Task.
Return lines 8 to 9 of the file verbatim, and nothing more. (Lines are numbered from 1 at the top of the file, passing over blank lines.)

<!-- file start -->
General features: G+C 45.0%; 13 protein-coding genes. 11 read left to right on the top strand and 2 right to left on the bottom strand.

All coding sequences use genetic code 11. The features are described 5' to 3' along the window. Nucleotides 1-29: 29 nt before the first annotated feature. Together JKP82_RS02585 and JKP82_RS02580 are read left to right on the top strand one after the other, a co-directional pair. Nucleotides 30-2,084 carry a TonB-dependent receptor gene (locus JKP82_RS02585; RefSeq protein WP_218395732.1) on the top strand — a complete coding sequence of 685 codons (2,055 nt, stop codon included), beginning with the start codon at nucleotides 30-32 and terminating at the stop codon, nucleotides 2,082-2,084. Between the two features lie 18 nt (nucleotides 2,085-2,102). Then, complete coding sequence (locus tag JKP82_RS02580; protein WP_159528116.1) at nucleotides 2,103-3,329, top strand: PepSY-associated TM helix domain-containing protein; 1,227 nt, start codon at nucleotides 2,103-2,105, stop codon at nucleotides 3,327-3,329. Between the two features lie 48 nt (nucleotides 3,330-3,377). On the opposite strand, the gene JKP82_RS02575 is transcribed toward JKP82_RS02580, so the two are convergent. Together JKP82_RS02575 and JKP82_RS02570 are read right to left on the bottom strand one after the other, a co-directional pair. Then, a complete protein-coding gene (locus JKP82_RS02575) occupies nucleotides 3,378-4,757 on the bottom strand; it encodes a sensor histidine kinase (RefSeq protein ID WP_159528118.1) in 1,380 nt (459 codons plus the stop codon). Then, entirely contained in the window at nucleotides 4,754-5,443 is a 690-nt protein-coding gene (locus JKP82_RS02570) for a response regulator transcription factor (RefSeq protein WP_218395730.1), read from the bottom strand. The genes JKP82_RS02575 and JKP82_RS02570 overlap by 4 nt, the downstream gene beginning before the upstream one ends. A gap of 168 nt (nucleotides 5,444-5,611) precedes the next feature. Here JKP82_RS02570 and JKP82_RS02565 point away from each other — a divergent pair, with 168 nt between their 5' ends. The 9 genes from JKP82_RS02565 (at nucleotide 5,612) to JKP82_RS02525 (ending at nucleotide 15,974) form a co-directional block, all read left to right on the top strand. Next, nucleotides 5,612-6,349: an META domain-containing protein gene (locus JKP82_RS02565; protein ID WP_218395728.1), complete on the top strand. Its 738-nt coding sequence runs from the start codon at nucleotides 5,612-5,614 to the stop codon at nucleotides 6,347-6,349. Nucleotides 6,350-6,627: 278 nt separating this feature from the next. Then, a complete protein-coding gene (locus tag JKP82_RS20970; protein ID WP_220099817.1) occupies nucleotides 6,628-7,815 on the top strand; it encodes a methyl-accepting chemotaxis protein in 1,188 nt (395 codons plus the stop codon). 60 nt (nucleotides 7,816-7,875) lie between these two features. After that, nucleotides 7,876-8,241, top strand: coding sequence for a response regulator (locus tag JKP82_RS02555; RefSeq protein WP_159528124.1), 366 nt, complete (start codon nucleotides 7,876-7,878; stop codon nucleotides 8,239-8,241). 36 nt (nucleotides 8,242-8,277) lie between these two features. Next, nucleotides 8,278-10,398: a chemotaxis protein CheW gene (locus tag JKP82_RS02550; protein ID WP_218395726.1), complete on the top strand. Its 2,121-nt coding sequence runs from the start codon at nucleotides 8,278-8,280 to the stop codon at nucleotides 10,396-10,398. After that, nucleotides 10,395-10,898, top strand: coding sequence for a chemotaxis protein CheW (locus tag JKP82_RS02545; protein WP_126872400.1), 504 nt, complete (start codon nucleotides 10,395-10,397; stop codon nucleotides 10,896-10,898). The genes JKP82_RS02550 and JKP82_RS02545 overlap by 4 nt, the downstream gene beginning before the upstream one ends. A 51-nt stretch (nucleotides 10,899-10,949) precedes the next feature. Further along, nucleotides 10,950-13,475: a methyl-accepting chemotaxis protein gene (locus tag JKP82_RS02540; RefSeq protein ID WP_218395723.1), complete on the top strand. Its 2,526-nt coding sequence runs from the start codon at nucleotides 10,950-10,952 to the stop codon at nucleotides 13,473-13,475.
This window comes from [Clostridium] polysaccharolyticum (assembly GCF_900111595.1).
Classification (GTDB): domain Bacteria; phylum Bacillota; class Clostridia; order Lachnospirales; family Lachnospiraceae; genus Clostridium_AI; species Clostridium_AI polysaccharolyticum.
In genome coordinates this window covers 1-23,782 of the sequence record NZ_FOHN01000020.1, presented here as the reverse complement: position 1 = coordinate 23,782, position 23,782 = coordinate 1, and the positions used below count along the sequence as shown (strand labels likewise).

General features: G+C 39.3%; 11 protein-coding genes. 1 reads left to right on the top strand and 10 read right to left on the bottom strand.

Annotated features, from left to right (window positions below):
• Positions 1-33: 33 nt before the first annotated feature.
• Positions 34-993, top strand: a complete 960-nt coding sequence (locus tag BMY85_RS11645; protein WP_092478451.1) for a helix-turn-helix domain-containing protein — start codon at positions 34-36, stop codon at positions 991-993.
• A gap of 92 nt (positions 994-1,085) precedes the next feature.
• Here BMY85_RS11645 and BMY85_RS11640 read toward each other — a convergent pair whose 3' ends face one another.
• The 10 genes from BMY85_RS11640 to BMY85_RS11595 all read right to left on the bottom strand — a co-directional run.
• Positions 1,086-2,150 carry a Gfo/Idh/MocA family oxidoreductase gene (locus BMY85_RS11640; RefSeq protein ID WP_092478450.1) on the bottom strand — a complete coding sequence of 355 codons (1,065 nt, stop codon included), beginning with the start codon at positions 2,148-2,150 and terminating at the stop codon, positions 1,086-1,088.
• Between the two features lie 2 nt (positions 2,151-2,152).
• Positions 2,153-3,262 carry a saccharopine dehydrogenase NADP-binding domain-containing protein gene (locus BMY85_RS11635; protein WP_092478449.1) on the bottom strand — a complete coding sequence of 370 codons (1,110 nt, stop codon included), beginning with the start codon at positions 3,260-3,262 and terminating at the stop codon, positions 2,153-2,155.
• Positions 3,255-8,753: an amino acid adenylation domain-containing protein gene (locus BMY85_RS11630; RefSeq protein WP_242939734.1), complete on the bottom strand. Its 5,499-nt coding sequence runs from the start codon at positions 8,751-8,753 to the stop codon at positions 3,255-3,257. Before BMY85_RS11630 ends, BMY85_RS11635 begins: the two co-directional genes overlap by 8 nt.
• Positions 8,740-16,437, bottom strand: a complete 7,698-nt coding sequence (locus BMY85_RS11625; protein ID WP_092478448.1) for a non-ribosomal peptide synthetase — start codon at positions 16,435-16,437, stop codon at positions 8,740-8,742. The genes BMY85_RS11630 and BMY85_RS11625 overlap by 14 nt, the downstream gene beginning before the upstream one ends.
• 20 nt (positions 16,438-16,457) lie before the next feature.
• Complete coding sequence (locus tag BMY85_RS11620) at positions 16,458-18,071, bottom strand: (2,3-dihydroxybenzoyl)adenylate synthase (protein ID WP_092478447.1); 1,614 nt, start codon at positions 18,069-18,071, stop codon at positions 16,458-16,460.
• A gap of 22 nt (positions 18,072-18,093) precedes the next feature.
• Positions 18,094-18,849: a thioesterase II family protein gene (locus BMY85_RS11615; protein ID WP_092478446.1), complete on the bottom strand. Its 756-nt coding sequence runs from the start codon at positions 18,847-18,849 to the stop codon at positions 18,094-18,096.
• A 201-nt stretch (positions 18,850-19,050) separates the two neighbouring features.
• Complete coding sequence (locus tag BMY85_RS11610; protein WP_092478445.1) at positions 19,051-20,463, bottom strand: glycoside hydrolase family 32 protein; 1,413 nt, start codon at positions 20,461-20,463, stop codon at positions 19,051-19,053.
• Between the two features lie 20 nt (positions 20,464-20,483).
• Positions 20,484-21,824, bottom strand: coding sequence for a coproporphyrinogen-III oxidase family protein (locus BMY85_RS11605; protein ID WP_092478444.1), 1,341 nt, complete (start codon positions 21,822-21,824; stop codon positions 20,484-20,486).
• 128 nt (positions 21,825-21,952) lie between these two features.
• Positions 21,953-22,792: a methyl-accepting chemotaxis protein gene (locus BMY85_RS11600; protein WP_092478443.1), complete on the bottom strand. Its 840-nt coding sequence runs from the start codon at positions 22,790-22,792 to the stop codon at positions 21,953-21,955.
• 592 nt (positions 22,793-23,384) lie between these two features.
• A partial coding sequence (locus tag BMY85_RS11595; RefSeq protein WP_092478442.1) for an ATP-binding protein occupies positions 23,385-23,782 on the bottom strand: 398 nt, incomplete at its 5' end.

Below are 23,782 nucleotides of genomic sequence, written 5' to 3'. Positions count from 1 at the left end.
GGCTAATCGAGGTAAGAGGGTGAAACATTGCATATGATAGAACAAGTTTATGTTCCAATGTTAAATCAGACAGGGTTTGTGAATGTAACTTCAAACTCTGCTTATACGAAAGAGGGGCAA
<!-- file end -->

• Positions 1-33: 33 nt before the first annotated feature.
• Positions 34-993, top strand: a complete 960-nt coding sequence (locus tag BMY85_RS11645; protein WP_092478451.1) for a helix-turn-helix domain-containing protein — start codon at positions 34-36, stop codon at positions 991-993.